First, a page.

By Sam Forgione
NEW YORK (Reuters) - Pimco Total Return, the world's largest bond fund, suffered record large outflows in June, in a second straight month of withdrawals amid carnage in the bond market that have reduced the fund's assets by 8.5 percent, data from Morningstar showed on Tuesday.
In June, investors pulled $9.6 billion from the fund, which is managed by Bill Gross and is the flagship fund of Pacific Investment Management Co. It was the fund's largest single month of outflows since Morningstar records began in 1993, the investment research firm said. In May, investors pulled $1.3 billion from the fund in May, which marked the first outflows since December 2011.
The fund's assets now stand at roughly $268 billion, down from a peak of $292.9 billion in April, Morningstar said. The fund's assets are at their lowest since June 2012, when they stood at $263.4 billion, Morningstar said.
Bond mutual funds and exchange-traded funds lost a record $79.8 billion in June, according to TrimTabs Investment Research. David Santschi, chief executive of TrimTabs, said the total included $70.8 billion from bond mutual funds, nearly double the previous record outflow of $41.8 billion in October 2008. Bond ETFs lost $9.0 billion in June, he said.
The Pimco Total Return ETF
Pimco, a unit of European financial services company Allianz SE
Pimco was not the only bond fund to see withdrawals last month.
The DoubleLine Total Return Bond Fund
Bonds began suffering a broad selloff after the chairman of the Federal Reserve, Ben Bernanke, on May 22 said that the U.S. central bank could reduce its bond-buying later this year if the economy looked strong enough.
The Fed's monthly purchases of $85 billion in Treasuries and agency mortgage securities, part of the central bank's efforts to spur the economy, have been a source of huge support for both the bond and equity markets.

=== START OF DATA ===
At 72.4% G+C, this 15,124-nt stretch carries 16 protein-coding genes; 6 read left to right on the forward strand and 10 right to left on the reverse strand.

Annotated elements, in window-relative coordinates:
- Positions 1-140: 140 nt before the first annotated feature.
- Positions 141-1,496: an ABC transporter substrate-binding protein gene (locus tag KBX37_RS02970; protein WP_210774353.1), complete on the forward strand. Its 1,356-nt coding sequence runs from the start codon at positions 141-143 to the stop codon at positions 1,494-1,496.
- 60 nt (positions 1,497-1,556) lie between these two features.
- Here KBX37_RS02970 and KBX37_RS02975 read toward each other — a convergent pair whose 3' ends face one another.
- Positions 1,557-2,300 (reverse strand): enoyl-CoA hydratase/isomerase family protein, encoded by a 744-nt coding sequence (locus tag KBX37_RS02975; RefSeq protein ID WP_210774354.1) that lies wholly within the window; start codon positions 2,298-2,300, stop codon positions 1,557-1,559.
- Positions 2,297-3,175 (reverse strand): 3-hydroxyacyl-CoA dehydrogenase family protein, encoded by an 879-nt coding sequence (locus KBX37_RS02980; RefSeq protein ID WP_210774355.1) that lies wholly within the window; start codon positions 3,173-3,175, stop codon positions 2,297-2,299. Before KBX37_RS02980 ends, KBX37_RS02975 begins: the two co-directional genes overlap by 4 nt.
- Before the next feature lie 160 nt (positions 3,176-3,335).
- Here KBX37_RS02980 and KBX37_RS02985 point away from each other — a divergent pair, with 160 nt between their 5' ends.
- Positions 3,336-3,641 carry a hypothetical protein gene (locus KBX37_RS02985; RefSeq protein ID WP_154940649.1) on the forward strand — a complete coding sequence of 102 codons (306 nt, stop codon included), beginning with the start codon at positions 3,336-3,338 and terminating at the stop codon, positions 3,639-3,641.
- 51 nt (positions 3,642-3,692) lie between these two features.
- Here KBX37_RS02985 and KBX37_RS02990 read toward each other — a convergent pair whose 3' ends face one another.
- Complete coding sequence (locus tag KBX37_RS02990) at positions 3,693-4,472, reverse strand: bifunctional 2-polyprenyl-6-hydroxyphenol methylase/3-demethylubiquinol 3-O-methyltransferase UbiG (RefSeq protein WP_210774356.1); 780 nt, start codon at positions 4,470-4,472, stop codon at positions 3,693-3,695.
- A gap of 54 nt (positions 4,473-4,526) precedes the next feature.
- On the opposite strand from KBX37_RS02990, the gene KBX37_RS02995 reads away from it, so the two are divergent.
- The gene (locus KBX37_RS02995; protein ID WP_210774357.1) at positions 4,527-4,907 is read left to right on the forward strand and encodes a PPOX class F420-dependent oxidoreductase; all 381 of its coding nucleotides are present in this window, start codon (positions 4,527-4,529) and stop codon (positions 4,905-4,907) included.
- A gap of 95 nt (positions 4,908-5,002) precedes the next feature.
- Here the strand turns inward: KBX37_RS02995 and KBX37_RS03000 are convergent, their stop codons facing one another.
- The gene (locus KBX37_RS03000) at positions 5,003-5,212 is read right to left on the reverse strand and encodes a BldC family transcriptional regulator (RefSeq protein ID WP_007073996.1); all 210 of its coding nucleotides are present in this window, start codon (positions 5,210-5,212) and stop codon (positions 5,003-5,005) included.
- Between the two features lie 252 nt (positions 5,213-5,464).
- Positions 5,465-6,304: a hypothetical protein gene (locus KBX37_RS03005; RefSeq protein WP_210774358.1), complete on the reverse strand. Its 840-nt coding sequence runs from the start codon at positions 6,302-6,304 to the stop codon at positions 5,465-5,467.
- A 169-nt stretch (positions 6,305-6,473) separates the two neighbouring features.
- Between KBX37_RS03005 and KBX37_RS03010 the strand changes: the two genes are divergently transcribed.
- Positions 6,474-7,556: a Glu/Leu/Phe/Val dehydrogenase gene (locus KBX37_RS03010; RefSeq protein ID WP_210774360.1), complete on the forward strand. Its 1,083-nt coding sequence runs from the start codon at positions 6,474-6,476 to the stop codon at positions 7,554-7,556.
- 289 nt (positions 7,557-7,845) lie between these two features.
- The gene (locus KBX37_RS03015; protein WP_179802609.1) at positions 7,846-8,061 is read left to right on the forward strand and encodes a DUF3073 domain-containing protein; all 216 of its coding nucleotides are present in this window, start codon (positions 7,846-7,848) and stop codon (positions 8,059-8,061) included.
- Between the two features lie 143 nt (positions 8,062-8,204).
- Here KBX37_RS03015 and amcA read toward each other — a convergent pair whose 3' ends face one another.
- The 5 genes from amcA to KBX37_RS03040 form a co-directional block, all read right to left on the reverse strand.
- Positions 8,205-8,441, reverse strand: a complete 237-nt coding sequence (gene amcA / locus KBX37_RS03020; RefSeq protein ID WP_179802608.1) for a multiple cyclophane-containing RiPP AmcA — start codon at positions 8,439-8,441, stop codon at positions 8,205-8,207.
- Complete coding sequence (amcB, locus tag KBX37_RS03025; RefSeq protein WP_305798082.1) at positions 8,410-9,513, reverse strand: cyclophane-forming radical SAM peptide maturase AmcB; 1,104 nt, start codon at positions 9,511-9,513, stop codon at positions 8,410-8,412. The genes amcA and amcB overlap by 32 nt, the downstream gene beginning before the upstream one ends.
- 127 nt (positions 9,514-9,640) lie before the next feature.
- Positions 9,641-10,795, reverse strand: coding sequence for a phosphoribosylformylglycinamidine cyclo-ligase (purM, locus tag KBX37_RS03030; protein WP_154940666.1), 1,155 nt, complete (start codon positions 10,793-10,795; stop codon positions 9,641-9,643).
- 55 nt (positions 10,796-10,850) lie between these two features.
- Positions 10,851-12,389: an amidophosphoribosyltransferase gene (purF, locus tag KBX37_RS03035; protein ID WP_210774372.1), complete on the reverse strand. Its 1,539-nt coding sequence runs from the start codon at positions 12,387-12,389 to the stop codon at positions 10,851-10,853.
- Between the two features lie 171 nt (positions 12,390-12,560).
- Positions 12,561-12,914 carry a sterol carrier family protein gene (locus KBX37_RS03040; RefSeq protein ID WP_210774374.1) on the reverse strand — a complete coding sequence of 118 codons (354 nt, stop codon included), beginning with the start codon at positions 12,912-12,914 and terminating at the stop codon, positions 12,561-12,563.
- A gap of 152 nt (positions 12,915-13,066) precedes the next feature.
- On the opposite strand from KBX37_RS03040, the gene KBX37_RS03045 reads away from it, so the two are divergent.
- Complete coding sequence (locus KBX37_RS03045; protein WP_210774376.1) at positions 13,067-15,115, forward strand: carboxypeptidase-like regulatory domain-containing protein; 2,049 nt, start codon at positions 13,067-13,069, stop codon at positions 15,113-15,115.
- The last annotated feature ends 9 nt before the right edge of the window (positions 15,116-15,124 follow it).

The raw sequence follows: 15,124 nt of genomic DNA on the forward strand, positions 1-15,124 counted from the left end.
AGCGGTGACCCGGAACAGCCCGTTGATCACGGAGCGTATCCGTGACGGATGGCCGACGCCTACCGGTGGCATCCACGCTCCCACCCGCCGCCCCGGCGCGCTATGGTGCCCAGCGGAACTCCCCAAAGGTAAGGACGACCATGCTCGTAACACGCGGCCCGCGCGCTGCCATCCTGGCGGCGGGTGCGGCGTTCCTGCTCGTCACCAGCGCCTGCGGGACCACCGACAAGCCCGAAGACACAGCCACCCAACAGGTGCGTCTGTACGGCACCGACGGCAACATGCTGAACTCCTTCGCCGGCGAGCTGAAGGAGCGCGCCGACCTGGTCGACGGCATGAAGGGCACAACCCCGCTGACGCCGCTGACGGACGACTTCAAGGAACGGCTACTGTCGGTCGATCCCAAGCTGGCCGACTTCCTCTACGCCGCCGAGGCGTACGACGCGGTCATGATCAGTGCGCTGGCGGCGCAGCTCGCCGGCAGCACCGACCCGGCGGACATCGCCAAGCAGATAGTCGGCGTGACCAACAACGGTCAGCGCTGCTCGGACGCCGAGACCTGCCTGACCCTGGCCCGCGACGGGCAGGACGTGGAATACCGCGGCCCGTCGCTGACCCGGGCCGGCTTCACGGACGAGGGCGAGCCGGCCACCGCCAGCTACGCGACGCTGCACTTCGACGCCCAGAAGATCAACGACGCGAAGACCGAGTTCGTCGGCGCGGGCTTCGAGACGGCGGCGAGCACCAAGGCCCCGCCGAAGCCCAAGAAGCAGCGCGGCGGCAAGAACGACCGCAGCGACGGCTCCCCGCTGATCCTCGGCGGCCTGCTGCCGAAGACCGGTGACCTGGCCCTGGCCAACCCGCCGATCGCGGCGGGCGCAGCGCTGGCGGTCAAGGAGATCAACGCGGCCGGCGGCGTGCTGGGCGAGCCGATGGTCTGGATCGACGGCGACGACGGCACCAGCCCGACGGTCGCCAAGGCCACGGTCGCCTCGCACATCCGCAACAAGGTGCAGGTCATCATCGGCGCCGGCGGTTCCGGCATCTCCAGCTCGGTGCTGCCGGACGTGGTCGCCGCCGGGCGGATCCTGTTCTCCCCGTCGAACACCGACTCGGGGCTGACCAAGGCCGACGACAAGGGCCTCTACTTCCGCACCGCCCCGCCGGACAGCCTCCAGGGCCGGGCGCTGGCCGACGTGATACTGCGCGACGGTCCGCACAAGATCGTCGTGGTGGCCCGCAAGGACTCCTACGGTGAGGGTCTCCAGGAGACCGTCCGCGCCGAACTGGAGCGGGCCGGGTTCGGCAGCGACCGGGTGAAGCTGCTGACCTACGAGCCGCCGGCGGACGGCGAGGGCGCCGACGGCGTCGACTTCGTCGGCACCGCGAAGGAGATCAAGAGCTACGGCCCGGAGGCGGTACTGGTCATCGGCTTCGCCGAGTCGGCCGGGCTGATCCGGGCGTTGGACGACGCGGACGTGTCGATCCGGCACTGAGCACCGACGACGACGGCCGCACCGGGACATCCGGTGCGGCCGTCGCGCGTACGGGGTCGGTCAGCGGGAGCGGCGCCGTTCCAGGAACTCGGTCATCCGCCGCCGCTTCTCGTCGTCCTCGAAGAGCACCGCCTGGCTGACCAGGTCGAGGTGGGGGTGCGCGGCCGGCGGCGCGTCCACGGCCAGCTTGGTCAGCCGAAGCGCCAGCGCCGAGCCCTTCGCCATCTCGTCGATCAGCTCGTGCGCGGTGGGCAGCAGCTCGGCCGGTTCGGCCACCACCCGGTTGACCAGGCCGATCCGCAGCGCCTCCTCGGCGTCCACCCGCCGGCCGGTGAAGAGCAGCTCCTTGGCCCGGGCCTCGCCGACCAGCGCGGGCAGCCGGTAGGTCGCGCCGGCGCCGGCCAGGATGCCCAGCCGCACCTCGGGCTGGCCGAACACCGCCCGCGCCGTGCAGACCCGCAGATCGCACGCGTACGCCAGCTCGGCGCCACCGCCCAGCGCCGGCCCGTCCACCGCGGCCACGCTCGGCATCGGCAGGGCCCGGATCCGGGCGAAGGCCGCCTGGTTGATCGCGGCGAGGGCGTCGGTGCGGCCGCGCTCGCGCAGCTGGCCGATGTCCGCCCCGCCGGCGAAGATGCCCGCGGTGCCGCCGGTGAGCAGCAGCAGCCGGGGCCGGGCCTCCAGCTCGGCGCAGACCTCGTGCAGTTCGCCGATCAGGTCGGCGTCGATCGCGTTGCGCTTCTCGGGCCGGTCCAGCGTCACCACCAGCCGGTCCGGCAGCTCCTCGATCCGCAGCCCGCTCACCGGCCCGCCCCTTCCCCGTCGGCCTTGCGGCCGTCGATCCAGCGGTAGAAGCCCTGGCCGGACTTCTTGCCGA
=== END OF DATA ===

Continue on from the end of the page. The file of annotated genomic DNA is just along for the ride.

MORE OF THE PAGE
The bond selling continued through much of June after Bernanke repeated his stance at the close of the Fed's latest policy meeting on June 19 and added that the Fed could end its stimulus altogether by mid-2014.
Some bond managers, including Gross, have been trying to settle investors' nerves, saying the flight from bonds, which pushed the yield on the benchmark 10-year U.S. Treasury note up 36 basis points to 2.49 percent in June, is overdone. Yields on bonds move inversely to their prices.
Pimco Total Return had 37 percent of its portfolio invested in U.S. Treasury securities at the end of May, its largest position, according to Pimco's website.
The future of Pimco Total Return depends on whether the fund's bet on Treasuries rebounds, said Todd Rosenbluth, director of mutual fund research at S&P Capital IQ.
"The fund is making a bet that has not worked in the last two months, and whether or not it can hold on to assets is going to be tied to whether or not that bet works," Rosenbluth said.
DoubleLine's Total Return had 4.8 percent of its assets in Treasuries as of the end of May, according to the firm's website. Gundlach, DoubleLine's chief executive and chief investment officer, said on June 4 that he sees 10-year Treasury prices rising. He said the yield on the 10-year U.S. Treasury note, which was at 2.47 percent in intraday trading Tuesday, is likely to end the year at 1.7 percent.
Performance-wise, Pimco Total Return was down 2.64 percent in June, marking its worst monthly performance since September 2008. For the year so far, it is down 3.02 percent, ahead of just 19 percent of its peers, according to Morningstar. The Pimco Total Return ETF is down about 2 percent this year, besting 73 percent of its peers.
DoubleLine Total Return was down 1.74 percent in June, marking its weakest monthly return since it was set up. For the year, the fund is down just 0.34 percent, better than 96 percent of peers.
Los Angeles-based DoubleLine has roughly $57 billion in assets.
(Reporting by Sam Forgione; Editing by Andre Grenon and Leslie Adler)